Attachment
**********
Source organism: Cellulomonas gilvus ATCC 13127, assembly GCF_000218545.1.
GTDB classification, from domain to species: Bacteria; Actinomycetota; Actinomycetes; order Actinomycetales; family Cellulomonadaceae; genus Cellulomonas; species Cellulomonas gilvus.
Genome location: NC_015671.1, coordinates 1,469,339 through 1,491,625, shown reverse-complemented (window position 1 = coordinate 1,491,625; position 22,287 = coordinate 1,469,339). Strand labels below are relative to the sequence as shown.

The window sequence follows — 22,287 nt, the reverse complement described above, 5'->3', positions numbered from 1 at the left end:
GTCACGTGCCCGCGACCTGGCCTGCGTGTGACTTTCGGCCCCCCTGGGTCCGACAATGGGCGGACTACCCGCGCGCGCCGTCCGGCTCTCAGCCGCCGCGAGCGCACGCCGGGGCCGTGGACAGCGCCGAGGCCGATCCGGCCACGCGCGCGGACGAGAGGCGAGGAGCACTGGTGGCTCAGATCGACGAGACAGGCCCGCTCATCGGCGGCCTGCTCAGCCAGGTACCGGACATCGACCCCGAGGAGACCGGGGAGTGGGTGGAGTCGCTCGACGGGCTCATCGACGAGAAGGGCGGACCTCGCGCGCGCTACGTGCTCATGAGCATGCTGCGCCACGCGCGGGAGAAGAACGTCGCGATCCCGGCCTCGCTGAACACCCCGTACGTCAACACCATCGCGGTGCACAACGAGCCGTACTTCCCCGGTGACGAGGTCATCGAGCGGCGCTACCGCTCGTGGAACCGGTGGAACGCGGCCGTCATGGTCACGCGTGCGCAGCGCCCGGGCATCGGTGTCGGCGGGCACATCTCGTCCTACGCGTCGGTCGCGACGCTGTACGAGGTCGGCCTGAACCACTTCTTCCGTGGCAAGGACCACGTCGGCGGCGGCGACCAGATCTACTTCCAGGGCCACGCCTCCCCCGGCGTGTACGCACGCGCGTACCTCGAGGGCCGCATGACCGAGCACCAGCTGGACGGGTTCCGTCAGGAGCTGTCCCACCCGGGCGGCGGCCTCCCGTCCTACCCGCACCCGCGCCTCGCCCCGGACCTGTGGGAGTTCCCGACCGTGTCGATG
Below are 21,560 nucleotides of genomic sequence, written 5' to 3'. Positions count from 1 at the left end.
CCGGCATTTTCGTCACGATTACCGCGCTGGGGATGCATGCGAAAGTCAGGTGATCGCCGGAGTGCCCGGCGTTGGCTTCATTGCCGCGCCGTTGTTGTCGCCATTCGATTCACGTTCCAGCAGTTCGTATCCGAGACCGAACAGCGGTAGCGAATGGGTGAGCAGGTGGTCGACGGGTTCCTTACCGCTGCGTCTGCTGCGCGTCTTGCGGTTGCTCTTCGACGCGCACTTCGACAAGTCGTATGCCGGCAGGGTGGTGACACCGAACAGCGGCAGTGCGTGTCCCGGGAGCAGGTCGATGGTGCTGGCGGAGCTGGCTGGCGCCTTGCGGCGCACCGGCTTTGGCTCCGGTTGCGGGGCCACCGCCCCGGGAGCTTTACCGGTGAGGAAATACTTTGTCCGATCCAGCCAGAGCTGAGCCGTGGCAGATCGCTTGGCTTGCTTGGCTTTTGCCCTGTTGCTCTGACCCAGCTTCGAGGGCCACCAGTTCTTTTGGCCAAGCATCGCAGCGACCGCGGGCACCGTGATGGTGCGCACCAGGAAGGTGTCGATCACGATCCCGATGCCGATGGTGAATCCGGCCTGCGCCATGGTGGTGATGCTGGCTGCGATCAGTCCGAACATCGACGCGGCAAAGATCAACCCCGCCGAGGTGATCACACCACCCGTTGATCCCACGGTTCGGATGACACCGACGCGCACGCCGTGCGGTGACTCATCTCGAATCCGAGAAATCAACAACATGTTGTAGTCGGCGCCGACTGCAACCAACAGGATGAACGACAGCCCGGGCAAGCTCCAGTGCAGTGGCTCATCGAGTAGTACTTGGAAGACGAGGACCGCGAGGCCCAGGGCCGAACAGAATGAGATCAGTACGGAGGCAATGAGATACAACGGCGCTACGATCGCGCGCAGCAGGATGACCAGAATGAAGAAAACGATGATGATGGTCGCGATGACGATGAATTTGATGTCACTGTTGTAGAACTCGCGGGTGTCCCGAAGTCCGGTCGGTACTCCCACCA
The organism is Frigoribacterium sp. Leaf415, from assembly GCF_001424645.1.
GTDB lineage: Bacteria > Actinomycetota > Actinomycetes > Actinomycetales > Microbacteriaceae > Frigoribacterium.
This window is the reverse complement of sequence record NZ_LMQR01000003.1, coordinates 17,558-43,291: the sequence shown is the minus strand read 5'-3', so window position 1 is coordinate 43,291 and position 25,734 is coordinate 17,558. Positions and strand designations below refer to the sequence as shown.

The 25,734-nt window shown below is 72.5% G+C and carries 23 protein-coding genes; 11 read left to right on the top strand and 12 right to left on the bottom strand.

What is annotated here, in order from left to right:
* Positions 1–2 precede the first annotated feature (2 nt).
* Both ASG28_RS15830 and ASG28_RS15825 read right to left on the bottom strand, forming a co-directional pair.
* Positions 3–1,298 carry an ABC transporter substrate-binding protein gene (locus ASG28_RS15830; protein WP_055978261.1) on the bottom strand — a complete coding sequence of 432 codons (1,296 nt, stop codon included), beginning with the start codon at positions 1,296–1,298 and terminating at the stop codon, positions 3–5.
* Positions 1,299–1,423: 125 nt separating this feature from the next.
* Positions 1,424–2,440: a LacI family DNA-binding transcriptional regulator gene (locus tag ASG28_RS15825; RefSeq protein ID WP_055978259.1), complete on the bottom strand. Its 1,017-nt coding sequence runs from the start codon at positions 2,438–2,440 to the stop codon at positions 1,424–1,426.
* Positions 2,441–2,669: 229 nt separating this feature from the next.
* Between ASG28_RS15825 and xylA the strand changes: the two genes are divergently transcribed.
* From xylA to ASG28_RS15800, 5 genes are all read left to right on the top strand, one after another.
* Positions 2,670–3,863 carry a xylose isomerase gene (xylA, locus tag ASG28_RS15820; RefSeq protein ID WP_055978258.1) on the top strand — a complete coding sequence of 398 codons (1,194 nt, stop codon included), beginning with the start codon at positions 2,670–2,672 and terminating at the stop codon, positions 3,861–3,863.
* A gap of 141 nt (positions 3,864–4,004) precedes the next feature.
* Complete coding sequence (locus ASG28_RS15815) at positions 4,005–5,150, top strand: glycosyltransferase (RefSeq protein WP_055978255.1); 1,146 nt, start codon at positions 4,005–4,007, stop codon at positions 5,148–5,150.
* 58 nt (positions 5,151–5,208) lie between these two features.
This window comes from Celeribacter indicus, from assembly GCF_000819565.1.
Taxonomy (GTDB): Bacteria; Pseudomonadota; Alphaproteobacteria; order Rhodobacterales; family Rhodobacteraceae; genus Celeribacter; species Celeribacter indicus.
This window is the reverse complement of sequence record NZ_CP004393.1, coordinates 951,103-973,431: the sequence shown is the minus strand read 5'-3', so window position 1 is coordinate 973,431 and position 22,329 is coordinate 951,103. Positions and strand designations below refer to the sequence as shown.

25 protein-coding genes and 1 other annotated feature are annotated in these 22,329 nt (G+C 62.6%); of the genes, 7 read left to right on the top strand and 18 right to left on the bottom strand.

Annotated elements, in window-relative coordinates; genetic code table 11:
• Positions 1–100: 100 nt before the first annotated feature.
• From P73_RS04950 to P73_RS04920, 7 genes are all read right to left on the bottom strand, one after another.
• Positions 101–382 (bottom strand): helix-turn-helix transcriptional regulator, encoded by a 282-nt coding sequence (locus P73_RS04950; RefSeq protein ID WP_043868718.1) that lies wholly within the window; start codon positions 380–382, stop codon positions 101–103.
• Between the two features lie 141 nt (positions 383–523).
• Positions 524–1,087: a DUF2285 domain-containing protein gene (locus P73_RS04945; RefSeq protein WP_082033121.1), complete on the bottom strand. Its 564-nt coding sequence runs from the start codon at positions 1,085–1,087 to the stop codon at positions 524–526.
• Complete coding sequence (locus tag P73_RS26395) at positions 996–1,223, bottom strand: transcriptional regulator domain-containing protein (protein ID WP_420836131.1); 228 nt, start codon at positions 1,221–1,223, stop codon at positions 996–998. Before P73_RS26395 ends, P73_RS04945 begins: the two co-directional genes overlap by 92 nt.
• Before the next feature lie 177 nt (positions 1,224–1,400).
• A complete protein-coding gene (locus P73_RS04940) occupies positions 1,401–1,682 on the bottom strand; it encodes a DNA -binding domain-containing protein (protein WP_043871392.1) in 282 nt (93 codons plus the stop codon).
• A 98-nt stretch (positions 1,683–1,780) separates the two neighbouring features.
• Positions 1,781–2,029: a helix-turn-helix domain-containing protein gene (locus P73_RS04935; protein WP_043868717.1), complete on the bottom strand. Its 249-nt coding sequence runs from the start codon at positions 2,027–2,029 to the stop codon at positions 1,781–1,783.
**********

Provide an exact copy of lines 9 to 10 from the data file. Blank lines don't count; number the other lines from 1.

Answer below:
GTDB lineage: Bacteria > Actinomycetota > Actinomycetes > Actinomycetales > Microbacteriaceae > Frigoribacterium.
This window is the reverse complement of sequence record NZ_LMQR01000003.1, coordinates 17,558-43,291: the sequence shown is the minus strand read 5'-3', so window position 1 is coordinate 43,291 and position 25,734 is coordinate 17,558. Positions and strand designations below refer to the sequence as shown.